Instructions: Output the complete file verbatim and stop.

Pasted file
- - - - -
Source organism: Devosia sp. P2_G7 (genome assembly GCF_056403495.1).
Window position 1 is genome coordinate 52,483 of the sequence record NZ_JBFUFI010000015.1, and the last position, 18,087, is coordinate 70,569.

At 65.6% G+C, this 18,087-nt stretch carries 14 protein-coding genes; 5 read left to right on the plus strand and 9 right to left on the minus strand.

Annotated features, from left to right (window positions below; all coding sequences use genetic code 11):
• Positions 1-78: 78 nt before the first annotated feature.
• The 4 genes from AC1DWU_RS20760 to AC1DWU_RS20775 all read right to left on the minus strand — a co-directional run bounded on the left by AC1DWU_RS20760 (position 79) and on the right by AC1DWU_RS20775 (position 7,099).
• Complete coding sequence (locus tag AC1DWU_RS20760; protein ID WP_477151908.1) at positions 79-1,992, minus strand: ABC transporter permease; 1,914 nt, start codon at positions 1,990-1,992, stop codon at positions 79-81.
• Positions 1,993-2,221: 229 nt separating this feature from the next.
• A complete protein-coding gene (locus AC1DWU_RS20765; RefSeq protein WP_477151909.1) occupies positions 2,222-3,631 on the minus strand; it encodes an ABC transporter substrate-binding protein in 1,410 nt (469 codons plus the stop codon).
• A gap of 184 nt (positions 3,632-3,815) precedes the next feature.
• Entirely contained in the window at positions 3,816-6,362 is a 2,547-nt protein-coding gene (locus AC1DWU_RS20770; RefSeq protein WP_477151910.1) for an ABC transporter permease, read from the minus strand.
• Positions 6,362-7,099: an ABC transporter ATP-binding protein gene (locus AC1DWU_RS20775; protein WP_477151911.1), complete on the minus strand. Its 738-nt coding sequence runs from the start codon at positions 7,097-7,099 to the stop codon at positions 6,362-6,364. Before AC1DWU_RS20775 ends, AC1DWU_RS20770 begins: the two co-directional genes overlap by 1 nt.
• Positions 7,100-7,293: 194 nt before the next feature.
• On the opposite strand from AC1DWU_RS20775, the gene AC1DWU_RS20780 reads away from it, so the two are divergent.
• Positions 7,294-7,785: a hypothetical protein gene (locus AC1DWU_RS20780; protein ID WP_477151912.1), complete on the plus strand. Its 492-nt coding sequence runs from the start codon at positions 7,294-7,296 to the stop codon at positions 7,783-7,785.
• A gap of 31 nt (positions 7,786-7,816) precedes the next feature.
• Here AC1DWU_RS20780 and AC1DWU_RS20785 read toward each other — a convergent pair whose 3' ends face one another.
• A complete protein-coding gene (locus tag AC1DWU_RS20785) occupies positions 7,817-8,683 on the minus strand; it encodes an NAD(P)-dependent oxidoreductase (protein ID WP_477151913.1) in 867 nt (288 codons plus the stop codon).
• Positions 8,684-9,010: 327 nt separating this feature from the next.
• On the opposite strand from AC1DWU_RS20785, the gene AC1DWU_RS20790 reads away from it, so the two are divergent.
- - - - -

Source organism: Devosia sp. P2_G7 (genome assembly GCF_056403495.1).
Window position 1 is genome coordinate 52,483 of the sequence record NZ_JBFUFI010000015.1, and the last position, 18,087, is coordinate 70,569.

At 65.6% G+C, this 18,087-nt stretch carries 14 protein-coding genes; 5 read left to right on the plus strand and 9 right to left on the minus strand.

Annotated features, from left to right (window positions below; all coding sequences use genetic code 11):
• Positions 1-78: 78 nt before the first annotated feature.
• The 4 genes from AC1DWU_RS20760 to AC1DWU_RS20775 all read right to left on the minus strand — a co-directional run bounded on the left by AC1DWU_RS20760 (position 79) and on the right by AC1DWU_RS20775 (position 7,099).
• Complete coding sequence (locus tag AC1DWU_RS20760; protein ID WP_477151908.1) at positions 79-1,992, minus strand: ABC transporter permease; 1,914 nt, start codon at positions 1,990-1,992, stop codon at positions 79-81.
• Positions 1,993-2,221: 229 nt separating this feature from the next.
• A complete protein-coding gene (locus AC1DWU_RS20765; RefSeq protein WP_477151909.1) occupies positions 2,222-3,631 on the minus strand; it encodes an ABC transporter substrate-binding protein in 1,410 nt (469 codons plus the stop codon).
• A gap of 184 nt (positions 3,632-3,815) precedes the next feature.
• Entirely contained in the window at positions 3,816-6,362 is a 2,547-nt protein-coding gene (locus AC1DWU_RS20770; RefSeq protein WP_477151910.1) for an ABC transporter permease, read from the minus strand.
• Positions 6,362-7,099: an ABC transporter ATP-binding protein gene (locus AC1DWU_RS20775; protein WP_477151911.1), complete on the minus strand. Its 738-nt coding sequence runs from the start codon at positions 7,097-7,099 to the stop codon at positions 6,362-6,364. Before AC1DWU_RS20775 ends, AC1DWU_RS20770 begins: the two co-directional genes overlap by 1 nt.
• Positions 7,100-7,293: 194 nt before the next feature.
• On the opposite strand from AC1DWU_RS20775, the gene AC1DWU_RS20780 reads away from it, so the two are divergent.
• Positions 7,294-7,785: a hypothetical protein gene (locus AC1DWU_RS20780; protein ID WP_477151912.1), complete on the plus strand. Its 492-nt coding sequence runs from the start codon at positions 7,294-7,296 to the stop codon at positions 7,783-7,785.
• A gap of 31 nt (positions 7,786-7,816) precedes the next feature.
• Here AC1DWU_RS20780 and AC1DWU_RS20785 read toward each other — a convergent pair whose 3' ends face one another.
• A complete protein-coding gene (locus tag AC1DWU_RS20785) occupies positions 7,817-8,683 on the minus strand; it encodes an NAD(P)-dependent oxidoreductase (protein ID WP_477151913.1) in 867 nt (288 codons plus the stop codon).
• Positions 8,684-9,010: 327 nt separating this feature from the next.
• On the opposite strand from AC1DWU_RS20785, the gene AC1DWU_RS20790 reads away from it, so the two are divergent.